We have expressed our grave concern over the insignificant progress of the negotiations dealing with the implementation of the declaration and the action program on the establishment of an international economic order. We pointed out that this was due to the lack of political desire by most of the developed countries and we expressedly censured the delaying diversionist and divisionist tactics adopted by those countries. The failure of the Fifth UNCTAD session demonstrated this situation.

We confirmed that the unequal trade in international economic relations, denounced as an essential characteristic of the system, has become even more unequal. While the prices of manufactured goods, capital goods, food products and services which we import from the developed countries constantly increase, the prices of the raw materials which we export are stagnant and are subjected to constant fluctuations. Trade relations have worsened. We stressed that protectionism, which was one of the elements that worsened the great depression of the 1930’s, has again been introduced by certain developed countries. The conference lamented that in the GATT negotiations the developed member countries did not bear in mind the interests and concerns of developing countries, particularly the less-developed countries. The conference also criticized certain developed countries for increasing the use of domestic subsidies for specific products to the detriment of crops which are of interest to developing countries.

The conference deplored the deficiencies in the scope and functioning of the generalized preference system and, in that spirit, condemned the discriminatory restrictions in U.S. foreign trade laws and the inflexible position of certain developed countries which prevented agreement on these problems at the Fifth UNCTAD session.

We expressed concern over the constant deterioration of the international monetary situation, the instability in the exchange rates of the main reserve currencies and inflation. These factors intensify the imbalance of the international economic situation, create additional difficulties for developing countries, decrease the real value of their export revenues and reduce that of their foreign exchange reserves. We noted the disorderly growth of international monetary resources, basically through the use of devaluated U.S. dollars and other currency reserves. We noted that while the inequality of international economic relations had increased the developing countries accumulated foreign debt–to more than $300 billion–international financial organizations and private banks had raised interests rates, shortened the amortization terms of loans, thus financially smothering the developing countries. As the conference noted, all of this becomes a coercive element in the negotiations, permitting these financial institutions to obtain additional political and economic advantages at the expense of our countries.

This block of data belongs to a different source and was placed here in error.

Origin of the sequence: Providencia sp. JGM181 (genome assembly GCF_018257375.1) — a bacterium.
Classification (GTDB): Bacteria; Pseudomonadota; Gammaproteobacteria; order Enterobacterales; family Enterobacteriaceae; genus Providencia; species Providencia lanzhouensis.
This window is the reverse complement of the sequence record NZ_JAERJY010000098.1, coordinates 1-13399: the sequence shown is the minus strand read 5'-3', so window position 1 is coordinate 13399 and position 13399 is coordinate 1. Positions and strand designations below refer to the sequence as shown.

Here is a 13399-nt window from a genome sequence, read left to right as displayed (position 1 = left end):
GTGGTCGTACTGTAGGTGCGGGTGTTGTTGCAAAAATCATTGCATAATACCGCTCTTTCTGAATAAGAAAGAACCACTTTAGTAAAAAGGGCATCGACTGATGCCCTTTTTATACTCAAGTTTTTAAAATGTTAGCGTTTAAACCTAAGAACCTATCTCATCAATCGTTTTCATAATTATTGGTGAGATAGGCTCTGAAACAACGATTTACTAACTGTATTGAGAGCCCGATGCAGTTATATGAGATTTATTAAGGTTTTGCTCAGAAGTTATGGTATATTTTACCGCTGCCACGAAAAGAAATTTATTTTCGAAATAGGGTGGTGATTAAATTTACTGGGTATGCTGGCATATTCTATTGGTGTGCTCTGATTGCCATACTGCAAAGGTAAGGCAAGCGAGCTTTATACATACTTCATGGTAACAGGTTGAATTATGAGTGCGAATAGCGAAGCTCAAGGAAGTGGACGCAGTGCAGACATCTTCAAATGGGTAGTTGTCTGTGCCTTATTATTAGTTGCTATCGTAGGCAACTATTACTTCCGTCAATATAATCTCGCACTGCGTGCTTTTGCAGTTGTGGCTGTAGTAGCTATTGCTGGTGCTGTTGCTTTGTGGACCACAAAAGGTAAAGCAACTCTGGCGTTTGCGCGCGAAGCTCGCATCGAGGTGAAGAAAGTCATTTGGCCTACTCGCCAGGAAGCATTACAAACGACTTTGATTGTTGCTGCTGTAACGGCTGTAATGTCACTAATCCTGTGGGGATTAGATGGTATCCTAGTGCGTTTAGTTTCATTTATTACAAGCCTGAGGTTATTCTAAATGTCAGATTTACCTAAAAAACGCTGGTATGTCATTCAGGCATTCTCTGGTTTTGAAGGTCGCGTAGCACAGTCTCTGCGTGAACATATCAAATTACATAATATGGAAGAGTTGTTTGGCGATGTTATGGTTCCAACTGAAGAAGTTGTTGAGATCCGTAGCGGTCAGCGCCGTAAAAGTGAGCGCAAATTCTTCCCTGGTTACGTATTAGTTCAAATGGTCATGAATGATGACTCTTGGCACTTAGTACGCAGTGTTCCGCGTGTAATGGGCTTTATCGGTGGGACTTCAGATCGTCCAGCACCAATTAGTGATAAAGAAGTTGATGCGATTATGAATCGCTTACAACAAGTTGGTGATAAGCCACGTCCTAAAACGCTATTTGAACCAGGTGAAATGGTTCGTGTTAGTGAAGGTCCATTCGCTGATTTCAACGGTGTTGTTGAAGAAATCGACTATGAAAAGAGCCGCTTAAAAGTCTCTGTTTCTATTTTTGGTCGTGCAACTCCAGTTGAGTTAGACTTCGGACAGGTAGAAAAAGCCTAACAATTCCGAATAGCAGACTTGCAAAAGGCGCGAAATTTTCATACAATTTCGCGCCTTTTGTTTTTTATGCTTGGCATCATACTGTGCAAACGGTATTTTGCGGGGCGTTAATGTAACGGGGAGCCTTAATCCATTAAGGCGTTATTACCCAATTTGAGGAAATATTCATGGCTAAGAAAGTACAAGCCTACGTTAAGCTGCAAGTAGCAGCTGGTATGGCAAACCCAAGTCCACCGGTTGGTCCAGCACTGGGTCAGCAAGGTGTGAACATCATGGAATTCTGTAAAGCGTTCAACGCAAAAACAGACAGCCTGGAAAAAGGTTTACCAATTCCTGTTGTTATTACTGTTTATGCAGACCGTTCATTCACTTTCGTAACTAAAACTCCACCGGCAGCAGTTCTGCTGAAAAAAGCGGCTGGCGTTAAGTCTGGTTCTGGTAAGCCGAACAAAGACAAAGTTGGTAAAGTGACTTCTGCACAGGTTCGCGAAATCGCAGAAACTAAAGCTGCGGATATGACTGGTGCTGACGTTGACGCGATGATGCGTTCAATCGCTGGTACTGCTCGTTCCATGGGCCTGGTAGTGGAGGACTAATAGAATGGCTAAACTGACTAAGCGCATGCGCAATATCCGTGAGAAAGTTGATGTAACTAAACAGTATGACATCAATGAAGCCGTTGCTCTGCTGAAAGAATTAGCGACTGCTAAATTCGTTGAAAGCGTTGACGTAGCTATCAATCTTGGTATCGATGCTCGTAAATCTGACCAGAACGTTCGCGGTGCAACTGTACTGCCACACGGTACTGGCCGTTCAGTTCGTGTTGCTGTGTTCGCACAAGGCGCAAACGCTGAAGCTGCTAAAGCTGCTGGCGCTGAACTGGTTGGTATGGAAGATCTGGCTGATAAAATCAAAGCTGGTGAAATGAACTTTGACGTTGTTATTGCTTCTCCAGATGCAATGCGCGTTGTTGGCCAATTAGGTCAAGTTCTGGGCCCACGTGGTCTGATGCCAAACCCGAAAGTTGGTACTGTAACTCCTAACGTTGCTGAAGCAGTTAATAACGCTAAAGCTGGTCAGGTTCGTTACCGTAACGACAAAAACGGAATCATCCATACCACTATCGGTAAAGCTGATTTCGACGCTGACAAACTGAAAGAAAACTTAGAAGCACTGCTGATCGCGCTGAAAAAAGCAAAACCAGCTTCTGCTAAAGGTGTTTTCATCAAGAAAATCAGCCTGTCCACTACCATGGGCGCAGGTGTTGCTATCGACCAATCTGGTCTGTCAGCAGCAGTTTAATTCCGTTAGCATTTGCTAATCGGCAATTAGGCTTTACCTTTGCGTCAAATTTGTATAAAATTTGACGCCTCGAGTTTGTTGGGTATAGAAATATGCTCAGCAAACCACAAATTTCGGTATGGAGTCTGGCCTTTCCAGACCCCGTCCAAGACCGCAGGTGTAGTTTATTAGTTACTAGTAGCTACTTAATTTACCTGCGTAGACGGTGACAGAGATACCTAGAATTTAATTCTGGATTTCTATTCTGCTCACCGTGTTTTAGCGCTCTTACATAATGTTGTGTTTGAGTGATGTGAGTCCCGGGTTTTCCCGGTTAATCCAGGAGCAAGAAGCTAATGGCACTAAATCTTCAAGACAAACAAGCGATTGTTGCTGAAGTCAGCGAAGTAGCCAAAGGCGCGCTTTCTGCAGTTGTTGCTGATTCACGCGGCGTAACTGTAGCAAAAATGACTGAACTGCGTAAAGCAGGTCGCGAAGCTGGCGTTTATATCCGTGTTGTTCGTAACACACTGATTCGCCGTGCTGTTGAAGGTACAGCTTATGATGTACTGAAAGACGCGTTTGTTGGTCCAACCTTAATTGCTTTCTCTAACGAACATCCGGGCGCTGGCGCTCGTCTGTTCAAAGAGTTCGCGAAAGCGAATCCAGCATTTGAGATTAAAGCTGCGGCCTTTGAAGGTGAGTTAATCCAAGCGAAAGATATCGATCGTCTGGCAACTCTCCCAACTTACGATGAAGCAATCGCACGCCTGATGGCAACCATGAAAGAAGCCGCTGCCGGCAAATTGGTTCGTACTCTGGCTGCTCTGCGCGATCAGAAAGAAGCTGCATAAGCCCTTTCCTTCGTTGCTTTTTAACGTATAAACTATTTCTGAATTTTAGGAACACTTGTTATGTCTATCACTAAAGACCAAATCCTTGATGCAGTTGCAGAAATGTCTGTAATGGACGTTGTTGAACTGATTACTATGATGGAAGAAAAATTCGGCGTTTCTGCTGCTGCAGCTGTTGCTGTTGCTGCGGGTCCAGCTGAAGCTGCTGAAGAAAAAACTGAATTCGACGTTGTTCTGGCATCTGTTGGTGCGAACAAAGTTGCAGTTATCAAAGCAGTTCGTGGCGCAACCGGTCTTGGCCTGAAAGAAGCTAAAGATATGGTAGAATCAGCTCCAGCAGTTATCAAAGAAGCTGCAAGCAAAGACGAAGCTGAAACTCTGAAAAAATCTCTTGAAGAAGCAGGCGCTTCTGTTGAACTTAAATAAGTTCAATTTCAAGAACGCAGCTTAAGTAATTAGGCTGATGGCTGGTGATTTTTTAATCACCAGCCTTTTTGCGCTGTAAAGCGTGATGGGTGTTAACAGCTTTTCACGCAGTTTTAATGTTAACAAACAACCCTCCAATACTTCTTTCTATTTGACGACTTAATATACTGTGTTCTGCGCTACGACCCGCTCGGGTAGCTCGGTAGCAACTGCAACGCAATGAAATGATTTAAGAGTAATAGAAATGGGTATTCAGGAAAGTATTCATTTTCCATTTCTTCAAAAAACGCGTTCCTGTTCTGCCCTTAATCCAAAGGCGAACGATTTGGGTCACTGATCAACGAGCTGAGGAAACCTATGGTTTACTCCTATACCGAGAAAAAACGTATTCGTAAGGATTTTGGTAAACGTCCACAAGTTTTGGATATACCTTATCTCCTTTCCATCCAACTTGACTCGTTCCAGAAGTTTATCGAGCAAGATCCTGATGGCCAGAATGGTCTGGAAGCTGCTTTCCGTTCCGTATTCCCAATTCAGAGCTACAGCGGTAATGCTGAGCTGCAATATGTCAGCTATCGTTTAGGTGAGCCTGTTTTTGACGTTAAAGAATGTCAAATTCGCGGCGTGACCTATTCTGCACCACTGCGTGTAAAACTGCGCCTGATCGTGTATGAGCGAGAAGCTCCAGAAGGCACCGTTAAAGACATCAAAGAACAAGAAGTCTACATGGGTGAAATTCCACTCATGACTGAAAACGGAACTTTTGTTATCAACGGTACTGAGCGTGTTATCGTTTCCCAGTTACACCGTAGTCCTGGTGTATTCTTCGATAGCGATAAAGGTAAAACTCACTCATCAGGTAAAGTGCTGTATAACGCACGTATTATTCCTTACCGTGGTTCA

The conference kept in mind the neocolonialist effort to prevent developing countries from permanently and effectively exercising their full sovereignty over natural resources and reaffirmed that right. It supported the efforts of developing countries which produce raw materials to obtain just and profitable prices for their exports and to improve their export revenues in real terms.

The conference paid more attention than ever to strengthening economic relations and scientific-technical and technological cooperation among the developing countries. We can define this concept as collective self-sufficiency. That is, mutual support and cooperation among the developing countries so they will be able to depend on their own collective forces In the Havana declaration, this position gained strength which it never had before. Cuba, as president of the movement and coordinating country, plans to carry out, along with the Group of 77, all efforts necessary to promote the action program outlined by the conference regarding economic cooperation.

Nevertheless, we do not view this collective self-sufficiency as something even closely resembling autarchy. We see it as a factor in international relations which will put into play all the possibilities and resources of this considerable and important part of mankind which we developing countries represent. We hope to incorporate it into the general current of resources and the economy, which it can mobilize in the capitalist camp as well as in socialist countries.

Mr. President, the sixth summit rejected the attempts of some developed countries which are trying to use the energy issue to divide the developing countries. The energy problem can only be examined in its historical context, bearing in mind how the consumption patterns of certain developed countries led to the squandering of hydrocarbons and at the same time underscoring the plundering by the transnational companies which until recently have benefited from the supply of cheap energy, which they used irresponsibly.